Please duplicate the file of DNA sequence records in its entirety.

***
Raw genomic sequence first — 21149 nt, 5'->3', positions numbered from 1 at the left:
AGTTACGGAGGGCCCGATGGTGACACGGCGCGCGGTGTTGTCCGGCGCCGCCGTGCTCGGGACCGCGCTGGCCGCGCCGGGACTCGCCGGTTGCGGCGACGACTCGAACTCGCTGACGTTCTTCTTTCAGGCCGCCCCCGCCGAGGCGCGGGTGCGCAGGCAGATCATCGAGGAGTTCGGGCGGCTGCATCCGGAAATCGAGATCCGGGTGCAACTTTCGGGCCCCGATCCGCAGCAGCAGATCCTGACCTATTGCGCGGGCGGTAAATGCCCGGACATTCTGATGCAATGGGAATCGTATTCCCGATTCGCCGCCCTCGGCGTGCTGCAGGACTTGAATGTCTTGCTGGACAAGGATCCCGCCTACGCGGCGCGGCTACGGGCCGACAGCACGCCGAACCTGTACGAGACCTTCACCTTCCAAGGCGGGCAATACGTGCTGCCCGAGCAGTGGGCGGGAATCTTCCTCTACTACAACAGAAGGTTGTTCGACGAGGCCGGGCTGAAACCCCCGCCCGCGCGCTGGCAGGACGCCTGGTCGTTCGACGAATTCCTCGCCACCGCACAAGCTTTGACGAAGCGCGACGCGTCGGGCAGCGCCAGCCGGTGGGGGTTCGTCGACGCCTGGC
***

Raw genomic sequence first — 21149 nt, 5'->3', positions numbered from 1 at the left:
AGTTACGGAGGGCCCGATGGTGACACGGCGCGCGGTGTTGTCCGGCGCCGCCGTGCTCGGGACCGCGCTGGCCGCGCCGGGACTCGCCGGTTGCGGCGACGACTCGAACTCGCTGACGTTCTTCTTTCAGGCCGCCCCCGCCGAGGCGCGGGTGCGCAGGCAGATCATCGAGGAGTTCGGGCGGCTGCATCCGGAAATCGAGATCCGGGTGCAACTTTCGGGCCCCGATCCGCAGCAGCAGATCCTGACCTATTGCGCGGGCGGTAAATGCCCGGACATTCTGATGCAATGGGAATCGTATTCCCGATTCGCCGCCCTCGGCGTGCTGCAGGACTTGAATGTCTTGCTGGACAAGGATCCCGCCTACGCGGCGCGGCTACGGGCCGACAGCACGCCGAACCTGTACGAGACCTTCACCTTCCAAGGCGGGCAATACGTGCTGCCCGAGCAGTGGGCGGGAATCTTCCTCTACTACAACAGAAGGTTGTTCGACGAGGCCGGGCTGAAACCCCCGCCCGCGCGCTGGCAGGACGCCTGGTCGTTCGACGAATTCCTCGCCACCGCACAAGCTTTGACGAAGCGCGACGCGTCGGGCAGCGCCAGCCGGTGGGGGTTCGTCGACGCCTGGC